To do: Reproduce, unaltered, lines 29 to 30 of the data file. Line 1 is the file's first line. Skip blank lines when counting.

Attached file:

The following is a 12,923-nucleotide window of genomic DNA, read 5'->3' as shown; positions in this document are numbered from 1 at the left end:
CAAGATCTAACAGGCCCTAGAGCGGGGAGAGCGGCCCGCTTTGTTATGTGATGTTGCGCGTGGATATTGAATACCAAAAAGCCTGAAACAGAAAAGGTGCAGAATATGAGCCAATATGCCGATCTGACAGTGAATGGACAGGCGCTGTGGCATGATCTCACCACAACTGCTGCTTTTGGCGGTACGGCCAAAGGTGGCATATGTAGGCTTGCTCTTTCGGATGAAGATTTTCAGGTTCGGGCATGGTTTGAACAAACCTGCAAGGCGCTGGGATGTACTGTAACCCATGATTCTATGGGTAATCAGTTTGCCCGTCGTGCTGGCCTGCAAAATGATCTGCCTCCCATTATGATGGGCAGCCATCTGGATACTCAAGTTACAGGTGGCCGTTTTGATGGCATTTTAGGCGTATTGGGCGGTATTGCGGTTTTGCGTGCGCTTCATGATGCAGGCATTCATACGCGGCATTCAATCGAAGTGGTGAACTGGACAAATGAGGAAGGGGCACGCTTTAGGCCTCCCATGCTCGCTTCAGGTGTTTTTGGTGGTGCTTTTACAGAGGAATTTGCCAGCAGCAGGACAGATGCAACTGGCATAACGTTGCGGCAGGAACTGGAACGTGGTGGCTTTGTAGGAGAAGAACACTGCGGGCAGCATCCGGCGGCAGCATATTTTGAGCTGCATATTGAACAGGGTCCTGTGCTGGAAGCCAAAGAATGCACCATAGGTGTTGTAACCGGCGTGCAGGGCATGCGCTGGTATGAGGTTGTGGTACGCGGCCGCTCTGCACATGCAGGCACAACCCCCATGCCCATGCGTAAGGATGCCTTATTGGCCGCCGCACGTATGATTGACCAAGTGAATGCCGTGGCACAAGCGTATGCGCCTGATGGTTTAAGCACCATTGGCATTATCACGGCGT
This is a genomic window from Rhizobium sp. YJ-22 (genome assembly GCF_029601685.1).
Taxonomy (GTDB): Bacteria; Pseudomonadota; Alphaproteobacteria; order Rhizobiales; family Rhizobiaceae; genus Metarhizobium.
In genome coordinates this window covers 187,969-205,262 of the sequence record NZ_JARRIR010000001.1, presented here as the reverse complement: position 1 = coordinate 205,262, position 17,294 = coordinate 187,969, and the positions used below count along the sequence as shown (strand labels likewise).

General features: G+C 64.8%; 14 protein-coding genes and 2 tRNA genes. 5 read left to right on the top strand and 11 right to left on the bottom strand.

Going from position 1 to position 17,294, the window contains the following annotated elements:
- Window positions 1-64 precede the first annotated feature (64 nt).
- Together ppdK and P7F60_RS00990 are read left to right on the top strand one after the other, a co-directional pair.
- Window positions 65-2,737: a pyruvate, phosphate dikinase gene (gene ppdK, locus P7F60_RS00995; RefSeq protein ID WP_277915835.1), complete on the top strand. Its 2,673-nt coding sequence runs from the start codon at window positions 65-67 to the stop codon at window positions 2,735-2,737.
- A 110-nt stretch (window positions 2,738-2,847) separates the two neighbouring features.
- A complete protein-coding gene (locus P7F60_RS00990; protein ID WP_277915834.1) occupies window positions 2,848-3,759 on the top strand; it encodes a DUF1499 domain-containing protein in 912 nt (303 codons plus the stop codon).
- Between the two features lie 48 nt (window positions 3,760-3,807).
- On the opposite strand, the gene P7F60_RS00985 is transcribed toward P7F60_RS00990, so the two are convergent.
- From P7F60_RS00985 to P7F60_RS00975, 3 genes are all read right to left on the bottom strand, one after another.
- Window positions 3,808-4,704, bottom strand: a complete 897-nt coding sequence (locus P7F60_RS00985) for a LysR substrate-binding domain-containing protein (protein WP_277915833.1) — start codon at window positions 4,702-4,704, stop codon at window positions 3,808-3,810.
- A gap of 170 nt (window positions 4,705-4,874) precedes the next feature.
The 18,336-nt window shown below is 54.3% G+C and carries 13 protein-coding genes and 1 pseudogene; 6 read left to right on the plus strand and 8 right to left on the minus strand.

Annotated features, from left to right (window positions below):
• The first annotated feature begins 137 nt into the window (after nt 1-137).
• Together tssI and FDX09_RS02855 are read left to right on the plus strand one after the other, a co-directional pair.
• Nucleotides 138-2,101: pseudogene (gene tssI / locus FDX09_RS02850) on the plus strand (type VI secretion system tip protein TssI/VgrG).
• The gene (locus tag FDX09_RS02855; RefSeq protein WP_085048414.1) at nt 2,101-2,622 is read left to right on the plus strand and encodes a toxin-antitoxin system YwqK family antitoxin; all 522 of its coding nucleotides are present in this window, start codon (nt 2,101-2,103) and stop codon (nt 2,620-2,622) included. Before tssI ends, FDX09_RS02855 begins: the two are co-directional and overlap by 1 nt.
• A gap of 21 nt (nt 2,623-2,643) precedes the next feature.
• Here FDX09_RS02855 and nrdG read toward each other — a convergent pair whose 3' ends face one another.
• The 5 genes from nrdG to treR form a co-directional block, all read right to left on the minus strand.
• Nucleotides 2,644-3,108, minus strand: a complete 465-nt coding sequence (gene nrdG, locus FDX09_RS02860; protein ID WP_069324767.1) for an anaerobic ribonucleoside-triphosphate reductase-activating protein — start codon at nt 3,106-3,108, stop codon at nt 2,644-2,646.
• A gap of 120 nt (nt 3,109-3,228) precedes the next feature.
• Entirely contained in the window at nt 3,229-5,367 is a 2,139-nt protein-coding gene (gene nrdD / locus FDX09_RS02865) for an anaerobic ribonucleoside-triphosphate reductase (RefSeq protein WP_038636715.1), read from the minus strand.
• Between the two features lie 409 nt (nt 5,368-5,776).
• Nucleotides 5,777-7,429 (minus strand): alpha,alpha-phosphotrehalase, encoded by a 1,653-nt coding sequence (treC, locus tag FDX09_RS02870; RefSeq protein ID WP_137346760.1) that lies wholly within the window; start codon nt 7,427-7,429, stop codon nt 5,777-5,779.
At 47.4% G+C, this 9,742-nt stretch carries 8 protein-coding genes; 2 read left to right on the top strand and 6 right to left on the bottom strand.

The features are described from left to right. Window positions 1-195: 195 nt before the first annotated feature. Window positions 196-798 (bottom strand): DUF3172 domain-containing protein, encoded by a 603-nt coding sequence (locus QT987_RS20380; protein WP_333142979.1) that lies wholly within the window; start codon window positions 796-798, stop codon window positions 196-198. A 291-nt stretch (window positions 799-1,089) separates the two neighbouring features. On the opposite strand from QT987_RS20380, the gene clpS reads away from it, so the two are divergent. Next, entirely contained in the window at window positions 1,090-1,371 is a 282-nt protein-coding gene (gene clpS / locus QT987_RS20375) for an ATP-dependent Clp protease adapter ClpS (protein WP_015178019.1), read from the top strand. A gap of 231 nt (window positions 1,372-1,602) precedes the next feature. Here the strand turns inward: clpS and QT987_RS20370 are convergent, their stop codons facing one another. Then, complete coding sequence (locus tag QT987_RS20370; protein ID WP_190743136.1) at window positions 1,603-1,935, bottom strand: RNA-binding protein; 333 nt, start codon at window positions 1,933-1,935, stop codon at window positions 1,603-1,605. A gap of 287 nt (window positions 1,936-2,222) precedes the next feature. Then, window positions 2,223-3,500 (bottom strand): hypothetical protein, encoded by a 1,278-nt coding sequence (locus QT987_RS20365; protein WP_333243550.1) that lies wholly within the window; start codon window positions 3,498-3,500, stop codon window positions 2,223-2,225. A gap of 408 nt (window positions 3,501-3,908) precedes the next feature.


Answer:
• Entirely contained in the window at nt 3,229-5,367 is a 2,139-nt protein-coding gene (gene nrdD / locus FDX09_RS02865) for an anaerobic ribonucleoside-triphosphate reductase (RefSeq protein WP_038636715.1), read from the minus strand.
• Between the two features lie 409 nt (nt 5,368-5,776).